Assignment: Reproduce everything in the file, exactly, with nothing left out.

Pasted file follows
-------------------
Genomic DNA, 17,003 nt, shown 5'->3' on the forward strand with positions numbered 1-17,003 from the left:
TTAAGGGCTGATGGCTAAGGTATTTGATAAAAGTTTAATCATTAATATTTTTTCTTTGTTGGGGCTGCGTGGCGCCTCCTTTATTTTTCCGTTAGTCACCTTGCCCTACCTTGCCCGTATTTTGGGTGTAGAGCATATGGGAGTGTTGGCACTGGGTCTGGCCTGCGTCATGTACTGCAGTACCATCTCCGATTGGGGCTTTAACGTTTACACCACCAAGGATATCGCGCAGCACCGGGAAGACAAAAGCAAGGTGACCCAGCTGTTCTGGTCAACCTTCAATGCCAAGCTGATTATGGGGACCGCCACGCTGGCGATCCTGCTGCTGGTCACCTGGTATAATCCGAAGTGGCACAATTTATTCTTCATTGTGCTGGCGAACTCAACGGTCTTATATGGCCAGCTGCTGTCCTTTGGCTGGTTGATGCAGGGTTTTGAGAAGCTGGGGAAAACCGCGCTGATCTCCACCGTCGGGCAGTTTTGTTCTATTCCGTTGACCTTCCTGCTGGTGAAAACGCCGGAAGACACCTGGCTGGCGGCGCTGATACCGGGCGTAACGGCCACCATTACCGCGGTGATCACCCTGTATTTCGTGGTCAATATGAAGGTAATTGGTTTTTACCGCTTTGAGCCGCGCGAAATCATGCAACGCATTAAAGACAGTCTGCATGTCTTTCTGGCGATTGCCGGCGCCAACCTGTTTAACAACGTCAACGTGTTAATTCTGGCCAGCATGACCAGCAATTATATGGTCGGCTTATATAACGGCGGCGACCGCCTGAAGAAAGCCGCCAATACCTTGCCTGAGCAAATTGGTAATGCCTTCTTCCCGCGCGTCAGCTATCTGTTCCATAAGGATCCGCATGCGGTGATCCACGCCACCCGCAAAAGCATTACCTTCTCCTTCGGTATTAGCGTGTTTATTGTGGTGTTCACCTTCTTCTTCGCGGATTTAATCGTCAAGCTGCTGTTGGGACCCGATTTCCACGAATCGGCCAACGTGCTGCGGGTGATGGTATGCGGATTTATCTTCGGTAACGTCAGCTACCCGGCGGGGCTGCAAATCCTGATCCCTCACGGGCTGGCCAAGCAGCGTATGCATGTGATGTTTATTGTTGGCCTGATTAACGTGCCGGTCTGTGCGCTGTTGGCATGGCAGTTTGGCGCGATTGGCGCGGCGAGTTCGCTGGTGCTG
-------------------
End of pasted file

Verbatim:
Genomic DNA, 17,003 nt, shown 5'->3' on the forward strand with positions numbered 1-17,003 from the left:
TTAAGGGCTGATGGCTAAGGTATTTGATAAAAGTTTAATCATTAATATTTTTTCTTTGTTGGGGCTGCGTGGCGCCTCCTTTATTTTTCCGTTAGTCACCTTGCCCTACCTTGCCCGTATTTTGGGTGTAGAGCATATGGGAGTGTTGGCACTGGGTCTGGCCTGCGTCATGTACTGCAGTACCATCTCCGATTGGGGCTTTAACGTTTACACCACCAAGGATATCGCGCAGCACCGGGAAGACAAAAGCAAGGTGACCCAGCTGTTCTGGTCAACCTTCAATGCCAAGCTGATTATGGGGACCGCCACGCTGGCGATCCTGCTGCTGGTCACCTGGTATAATCCGAAGTGGCACAATTTATTCTTCATTGTGCTGGCGAACTCAACGGTCTTATATGGCCAGCTGCTGTCCTTTGGCTGGTTGATGCAGGGTTTTGAGAAGCTGGGGAAAACCGCGCTGATCTCCACCGTCGGGCAGTTTTGTTCTATTCCGTTGACCTTCCTGCTGGTGAAAACGCCGGAAGACACCTGGCTGGCGGCGCTGATACCGGGCGTAACGGCCACCATTACCGCGGTGATCACCCTGTATTTCGTGGTCAATATGAAGGTAATTGGTTTTTACCGCTTTGAGCCGCGCGAAATCATGCAACGCATTAAAGACAGTCTGCATGTCTTTCTGGCGATTGCCGGCGCCAACCTGTTTAACAACGTCAACGTGTTAATTCTGGCCAGCATGACCAGCAATTATATGGTCGGCTTATATAACGGCGGCGACCGCCTGAAGAAAGCCGCCAATACCTTGCCTGAGCAAATTGGTAATGCCTTCTTCCCGCGCGTCAGCTATCTGTTCCATAAGGATCCGCATGCGGTGATCCACGCCACCCGCAAAAGCATTACCTTCTCCTTCGGTATTAGCGTGTTTATTGTGGTGTTCACCTTCTTCTTCGCGGATTTAATCGTCAAGCTGCTGTTGGGACCCGATTTCCACGAATCGGCCAACGTGCTGCGGGTGATGGTATGCGGATTTATCTTCGGTAACGTCAGCTACCCGGCGGGGCTGCAAATCCTGATCCCTCACGGGCTGGCCAAGCAGCGTATGCATGTGATGTTTATTGTTGGCCTGATTAACGTGCCGGTCTGTGCGCTGTTGGCATGGCAGTTTGGCGCGATTGGCGCGGCGAGTTCGCTGGTGCTG